Scientists have found further evidence that dolphins call each other by name. The marine mammals use a unique whistle to identify each other. A team from the University of St Andrews in Scotland found that when the animals hear their own call played back to them, they respond. The researchers believe this is the first time this has been seen in an animal.
Previous research found that their distinctive whistles were used frequently, and dolphins in the same groups were able to learn and copy the unusual sounds. To investigate, researchers recorded a group of wild bottlenose dolphins, capturing each animal's signature sound. Dolphins use three forms of signaling to other dolphins - whistles, clicking and postures.
In 2008, the BBC News reported that a bottlenose dolphin appeared to talk to two stranded whales before leading them to safety. The beached pygmy sperm whales were in clear distress. But when the dolphin arrived at Mahia beach on the east coast of New Zealand's North Island, their mood changed and they followed him to safety.
Similar in size and colour to a bottlenose dolphin, it is possible that a pygmy sperm whale might have signals in common with a dolphin, just as different species of dolphins are known to share signals which might theoretically allow a form of basic inter-species communication. Although, maybe the whales simply joined a vaguely similar creature.
Other studies have suggested some species of parrot may use sounds to label others in their group. However, inter-species communication usually takes the form of unconscious eavesdropping.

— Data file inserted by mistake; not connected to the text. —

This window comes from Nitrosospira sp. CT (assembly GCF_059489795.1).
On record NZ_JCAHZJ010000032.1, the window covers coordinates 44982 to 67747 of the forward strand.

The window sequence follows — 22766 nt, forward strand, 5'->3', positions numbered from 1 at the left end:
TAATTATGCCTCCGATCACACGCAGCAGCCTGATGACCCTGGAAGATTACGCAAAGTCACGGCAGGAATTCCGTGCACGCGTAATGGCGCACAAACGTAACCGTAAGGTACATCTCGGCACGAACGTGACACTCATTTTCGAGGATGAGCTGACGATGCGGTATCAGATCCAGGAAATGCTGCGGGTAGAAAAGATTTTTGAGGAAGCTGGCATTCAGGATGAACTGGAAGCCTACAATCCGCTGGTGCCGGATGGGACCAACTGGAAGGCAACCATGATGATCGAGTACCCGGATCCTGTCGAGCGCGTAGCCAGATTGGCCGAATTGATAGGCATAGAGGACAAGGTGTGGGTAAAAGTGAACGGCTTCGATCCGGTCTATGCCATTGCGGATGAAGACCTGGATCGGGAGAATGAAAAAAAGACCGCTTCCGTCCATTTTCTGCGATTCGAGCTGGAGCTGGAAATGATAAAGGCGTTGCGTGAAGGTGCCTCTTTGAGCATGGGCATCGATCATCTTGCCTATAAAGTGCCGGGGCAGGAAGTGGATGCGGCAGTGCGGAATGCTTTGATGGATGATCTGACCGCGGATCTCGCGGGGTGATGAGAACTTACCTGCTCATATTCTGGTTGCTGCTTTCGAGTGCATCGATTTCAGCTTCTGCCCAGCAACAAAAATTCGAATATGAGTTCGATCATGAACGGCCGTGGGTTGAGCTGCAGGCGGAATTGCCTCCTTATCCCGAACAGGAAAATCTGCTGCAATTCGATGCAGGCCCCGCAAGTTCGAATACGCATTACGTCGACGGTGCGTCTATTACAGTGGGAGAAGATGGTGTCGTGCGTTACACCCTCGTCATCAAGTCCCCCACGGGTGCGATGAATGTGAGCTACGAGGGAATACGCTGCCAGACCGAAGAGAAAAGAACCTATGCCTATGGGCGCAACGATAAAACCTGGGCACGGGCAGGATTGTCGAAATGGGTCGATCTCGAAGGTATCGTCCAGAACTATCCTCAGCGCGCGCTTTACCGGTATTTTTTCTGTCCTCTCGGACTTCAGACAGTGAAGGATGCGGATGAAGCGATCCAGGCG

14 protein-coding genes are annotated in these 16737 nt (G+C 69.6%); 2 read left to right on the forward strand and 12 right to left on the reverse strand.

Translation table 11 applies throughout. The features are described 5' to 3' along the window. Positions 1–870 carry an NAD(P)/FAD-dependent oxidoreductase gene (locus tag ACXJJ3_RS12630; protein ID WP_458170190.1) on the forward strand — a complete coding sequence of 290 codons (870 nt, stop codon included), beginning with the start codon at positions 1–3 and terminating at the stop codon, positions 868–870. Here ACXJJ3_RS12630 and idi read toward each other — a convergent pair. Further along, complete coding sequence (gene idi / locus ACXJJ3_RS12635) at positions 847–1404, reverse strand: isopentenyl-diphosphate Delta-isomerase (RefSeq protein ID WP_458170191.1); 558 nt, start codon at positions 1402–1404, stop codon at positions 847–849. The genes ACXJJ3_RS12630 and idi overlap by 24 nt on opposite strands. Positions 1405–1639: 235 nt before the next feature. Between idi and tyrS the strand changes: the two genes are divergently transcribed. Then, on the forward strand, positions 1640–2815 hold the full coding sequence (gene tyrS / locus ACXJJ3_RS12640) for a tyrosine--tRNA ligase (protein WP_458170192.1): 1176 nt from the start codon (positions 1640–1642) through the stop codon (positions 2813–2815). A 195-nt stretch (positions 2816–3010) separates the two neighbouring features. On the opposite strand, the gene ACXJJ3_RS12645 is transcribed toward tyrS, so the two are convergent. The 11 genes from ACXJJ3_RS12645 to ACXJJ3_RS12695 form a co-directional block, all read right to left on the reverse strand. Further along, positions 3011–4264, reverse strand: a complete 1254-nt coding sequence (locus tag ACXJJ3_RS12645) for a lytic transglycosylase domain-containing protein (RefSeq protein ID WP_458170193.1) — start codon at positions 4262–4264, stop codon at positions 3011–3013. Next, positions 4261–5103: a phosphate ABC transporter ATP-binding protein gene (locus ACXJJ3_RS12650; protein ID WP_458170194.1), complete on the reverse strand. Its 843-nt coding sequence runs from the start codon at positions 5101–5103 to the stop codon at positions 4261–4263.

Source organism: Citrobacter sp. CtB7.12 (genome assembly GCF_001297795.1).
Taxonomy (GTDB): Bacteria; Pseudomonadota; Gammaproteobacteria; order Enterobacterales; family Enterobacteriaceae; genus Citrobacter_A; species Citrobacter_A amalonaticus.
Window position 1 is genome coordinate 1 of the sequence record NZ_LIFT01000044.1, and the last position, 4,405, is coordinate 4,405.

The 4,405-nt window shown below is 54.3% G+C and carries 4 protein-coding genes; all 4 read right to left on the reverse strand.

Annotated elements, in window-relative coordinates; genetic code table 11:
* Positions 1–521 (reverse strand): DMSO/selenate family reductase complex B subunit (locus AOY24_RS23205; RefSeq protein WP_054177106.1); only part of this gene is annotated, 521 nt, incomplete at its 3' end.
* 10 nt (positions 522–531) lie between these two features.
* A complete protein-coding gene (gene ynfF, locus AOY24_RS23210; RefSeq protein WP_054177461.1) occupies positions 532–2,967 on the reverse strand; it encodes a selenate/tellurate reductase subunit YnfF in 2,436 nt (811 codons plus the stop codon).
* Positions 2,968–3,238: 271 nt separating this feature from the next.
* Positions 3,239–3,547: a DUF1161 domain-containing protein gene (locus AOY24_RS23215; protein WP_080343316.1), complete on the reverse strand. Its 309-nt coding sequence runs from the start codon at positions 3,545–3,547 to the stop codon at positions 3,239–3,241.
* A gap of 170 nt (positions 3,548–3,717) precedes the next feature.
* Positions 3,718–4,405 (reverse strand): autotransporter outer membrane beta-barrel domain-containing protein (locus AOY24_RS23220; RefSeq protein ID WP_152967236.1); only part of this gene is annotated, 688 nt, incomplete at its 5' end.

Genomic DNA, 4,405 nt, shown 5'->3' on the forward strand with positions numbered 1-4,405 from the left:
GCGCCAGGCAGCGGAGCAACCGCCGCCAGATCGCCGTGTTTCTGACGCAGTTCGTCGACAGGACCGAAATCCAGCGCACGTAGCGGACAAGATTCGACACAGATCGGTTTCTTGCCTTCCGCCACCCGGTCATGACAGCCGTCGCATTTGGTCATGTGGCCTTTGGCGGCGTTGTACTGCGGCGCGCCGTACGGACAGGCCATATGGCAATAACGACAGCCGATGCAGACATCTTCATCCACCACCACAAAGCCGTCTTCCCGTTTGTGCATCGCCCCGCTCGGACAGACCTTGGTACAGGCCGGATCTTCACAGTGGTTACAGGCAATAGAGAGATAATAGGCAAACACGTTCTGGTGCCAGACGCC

Ants protect the habitat of leaf lice and in return get a sugar excretion to eat. They interact chemically and physically - the ants massage the leaf lice by secreting a small amount of the sugary food they are after.
Honeyeater birds guide larger animals, like badgers, to a beehive for them to do the dirty work of breaking it so they can gain access.
Birds sing learned melodies. The entire song has one meaning, whether about mating, territory or other things. The Bengalese finch can loop back to parts of previous melodies, allowing for greater variation and communication of more things; a nightingale may be able to recite from 100 to 200 different melodies.
Human language is unique, in that two independent systems in nature merged to allow us to generate unbounded linguistic possibilities. Shakes, wiggles and hand gestures combine with tone in our speech.
Take note of the way you communicate. You might be surprised.